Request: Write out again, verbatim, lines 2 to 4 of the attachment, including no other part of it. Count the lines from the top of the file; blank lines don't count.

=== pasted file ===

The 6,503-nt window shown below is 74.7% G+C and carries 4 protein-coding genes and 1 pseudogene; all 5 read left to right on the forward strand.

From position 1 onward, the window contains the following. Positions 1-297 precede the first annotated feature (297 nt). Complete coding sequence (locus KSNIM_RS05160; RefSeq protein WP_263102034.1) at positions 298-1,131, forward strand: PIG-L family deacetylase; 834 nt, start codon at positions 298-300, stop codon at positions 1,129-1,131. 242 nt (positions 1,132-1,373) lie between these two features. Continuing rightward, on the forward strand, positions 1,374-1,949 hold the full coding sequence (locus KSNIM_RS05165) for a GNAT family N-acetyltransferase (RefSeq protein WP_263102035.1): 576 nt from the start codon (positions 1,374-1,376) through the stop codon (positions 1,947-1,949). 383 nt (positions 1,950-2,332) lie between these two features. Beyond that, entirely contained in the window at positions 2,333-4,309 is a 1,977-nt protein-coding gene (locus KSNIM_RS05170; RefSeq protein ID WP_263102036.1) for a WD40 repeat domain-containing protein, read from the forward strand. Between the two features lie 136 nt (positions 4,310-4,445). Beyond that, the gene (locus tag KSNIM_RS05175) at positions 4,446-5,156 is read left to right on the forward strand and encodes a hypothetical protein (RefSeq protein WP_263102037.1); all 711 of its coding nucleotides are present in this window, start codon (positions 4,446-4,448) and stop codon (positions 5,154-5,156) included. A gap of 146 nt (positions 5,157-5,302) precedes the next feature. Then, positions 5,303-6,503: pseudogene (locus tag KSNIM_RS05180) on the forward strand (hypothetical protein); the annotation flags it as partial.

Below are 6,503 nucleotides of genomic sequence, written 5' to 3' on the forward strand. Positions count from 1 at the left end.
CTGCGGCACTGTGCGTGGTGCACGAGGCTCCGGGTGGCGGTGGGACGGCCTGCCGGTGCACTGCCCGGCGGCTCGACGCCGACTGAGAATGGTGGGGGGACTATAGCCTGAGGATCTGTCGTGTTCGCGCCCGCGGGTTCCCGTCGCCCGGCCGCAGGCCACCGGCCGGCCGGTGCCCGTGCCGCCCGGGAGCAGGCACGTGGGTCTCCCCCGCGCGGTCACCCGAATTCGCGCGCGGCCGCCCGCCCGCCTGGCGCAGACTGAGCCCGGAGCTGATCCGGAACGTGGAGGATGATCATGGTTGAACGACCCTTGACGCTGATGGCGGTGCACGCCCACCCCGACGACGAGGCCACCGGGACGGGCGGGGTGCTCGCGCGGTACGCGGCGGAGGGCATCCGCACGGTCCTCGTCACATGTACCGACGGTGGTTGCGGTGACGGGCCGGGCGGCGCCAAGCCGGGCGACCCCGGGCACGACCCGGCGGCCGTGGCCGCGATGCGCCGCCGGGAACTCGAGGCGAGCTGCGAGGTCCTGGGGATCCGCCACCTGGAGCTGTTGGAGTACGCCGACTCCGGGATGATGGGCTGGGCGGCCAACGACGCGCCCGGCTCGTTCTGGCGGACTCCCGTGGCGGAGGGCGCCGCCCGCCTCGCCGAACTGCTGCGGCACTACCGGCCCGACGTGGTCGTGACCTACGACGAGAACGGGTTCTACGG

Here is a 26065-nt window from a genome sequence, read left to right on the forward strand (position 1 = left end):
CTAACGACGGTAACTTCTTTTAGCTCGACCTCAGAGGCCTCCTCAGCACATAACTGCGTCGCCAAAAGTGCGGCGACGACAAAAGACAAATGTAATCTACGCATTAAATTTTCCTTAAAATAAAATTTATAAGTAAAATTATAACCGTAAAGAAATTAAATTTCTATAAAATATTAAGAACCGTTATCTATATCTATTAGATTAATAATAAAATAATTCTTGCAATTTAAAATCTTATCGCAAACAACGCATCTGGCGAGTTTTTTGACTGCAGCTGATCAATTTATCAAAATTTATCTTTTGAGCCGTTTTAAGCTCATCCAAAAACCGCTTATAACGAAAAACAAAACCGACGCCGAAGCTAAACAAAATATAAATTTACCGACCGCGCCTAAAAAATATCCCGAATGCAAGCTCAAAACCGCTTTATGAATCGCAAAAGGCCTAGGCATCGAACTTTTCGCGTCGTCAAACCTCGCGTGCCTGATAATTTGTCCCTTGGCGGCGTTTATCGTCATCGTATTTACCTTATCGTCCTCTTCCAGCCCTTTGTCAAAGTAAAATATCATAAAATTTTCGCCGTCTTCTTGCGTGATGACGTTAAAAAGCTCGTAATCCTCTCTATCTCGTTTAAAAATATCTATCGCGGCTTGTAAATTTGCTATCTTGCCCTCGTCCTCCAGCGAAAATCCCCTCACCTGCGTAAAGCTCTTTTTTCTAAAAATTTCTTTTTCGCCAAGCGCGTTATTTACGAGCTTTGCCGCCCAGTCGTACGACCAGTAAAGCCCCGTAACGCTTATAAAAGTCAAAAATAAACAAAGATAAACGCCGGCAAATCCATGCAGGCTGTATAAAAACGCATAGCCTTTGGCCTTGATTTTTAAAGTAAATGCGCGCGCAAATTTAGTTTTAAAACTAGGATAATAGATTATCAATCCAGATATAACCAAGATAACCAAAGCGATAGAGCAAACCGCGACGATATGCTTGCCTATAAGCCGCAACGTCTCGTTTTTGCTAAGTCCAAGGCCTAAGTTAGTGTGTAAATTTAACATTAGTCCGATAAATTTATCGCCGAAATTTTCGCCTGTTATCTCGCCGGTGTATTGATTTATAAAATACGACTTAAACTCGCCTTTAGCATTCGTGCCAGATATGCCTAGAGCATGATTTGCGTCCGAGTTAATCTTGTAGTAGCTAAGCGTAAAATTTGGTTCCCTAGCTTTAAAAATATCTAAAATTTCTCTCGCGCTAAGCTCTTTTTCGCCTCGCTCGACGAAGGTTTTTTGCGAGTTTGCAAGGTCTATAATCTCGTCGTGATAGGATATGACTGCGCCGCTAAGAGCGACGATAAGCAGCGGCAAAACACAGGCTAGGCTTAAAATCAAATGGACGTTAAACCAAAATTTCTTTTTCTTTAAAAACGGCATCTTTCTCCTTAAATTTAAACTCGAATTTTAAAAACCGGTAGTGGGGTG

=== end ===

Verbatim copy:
From position 1 onward, the window contains the following. Positions 1-297 precede the first annotated feature (297 nt). Complete coding sequence (locus KSNIM_RS05160; RefSeq protein WP_263102034.1) at positions 298-1,131, forward strand: PIG-L family deacetylase; 834 nt, start codon at positions 298-300, stop codon at positions 1,129-1,131. 242 nt (positions 1,132-1,373) lie between these two features. Continuing rightward, on the forward strand, positions 1,374-1,949 hold the full coding sequence (locus KSNIM_RS05165) for a GNAT family N-acetyltransferase (RefSeq protein WP_263102035.1): 576 nt from the start codon (positions 1,374-1,376) through the stop codon (positions 1,947-1,949). 383 nt (positions 1,950-2,332) lie between these two features. Beyond that, entirely contained in the window at positions 2,333-4,309 is a 1,977-nt protein-coding gene (locus KSNIM_RS05170; RefSeq protein ID WP_263102036.1) for a WD40 repeat domain-containing protein, read from the forward strand. Between the two features lie 136 nt (positions 4,310-4,445). Beyond that, the gene (locus tag KSNIM_RS05175) at positions 4,446-5,156 is read left to right on the forward strand and encodes a hypothetical protein (RefSeq protein WP_263102037.1); all 711 of its coding nucleotides are present in this window, start codon (positions 4,446-4,448) and stop codon (positions 5,154-5,156) included. A gap of 146 nt (positions 5,157-5,302) precedes the next feature. Then, positions 5,303-6,503: pseudogene (locus tag KSNIM_RS05180) on the forward strand (hypothetical protein); the annotation flags it as partial.

Below are 6,503 nucleotides of genomic sequence, written 5' to 3' on the forward strand. Positions count from 1 at the left end.
CTGCGGCACTGTGCGTGGTGCACGAGGCTCCGGGTGGCGGTGGGACGGCCTGCCGGTGCACTGCCCGGCGGCTCGACGCCGACTGAGAATGGTGGGGGGACTATAGCCTGAGGATCTGTCGTGTTCGCGCCCGCGGGTTCCCGTCGCCCGGCCGCAGGCCACCGGCCGGCCGGTGCCCGTGCCGCCCGGGAGCAGGCACGTGGGTCTCCCCCGCGCGGTCACCCGAATTCGCGCGCGGCCGCCCGCCCGCCTGGCGCAGACTGAGCCCGGAGCTGATCCGGAACGTGGAGGATGATCATGGTTGAACGACCCTTGACGCTGATGGCGGTGCACGCCCACCCCGACGACGAGGCCACCGGGACGGGCGGGGTGCTCGCGCGGTACGCGGCGGAGGGCATCCGCACGGTCCTCGTCACATGTACCGACGGTGGTTGCGGTGACGGGCCGGGCGGCGCCAAGCCGGGCGACCCCGGGCACGACCCGGCGGCCGTGGCCGCGATGCGCCGCCGGGAACTCGAGGCGAGCTGCGAGGTCCTGGGGATCCGCCACCTGGAGCTGTTGGAGTACGCCGACTCCGGGATGATGGGCTGGGCGGCCAACGACGCGCCCGGCTCGTTCTGGCGGACTCCCGTGGCGGAGGGCGCCGCCCGCCTCGCCGAACTGCTGCGGCACTACCGGCCCGACGTGGTCGTGACCTACGACGAGAACGGGTTCTACGG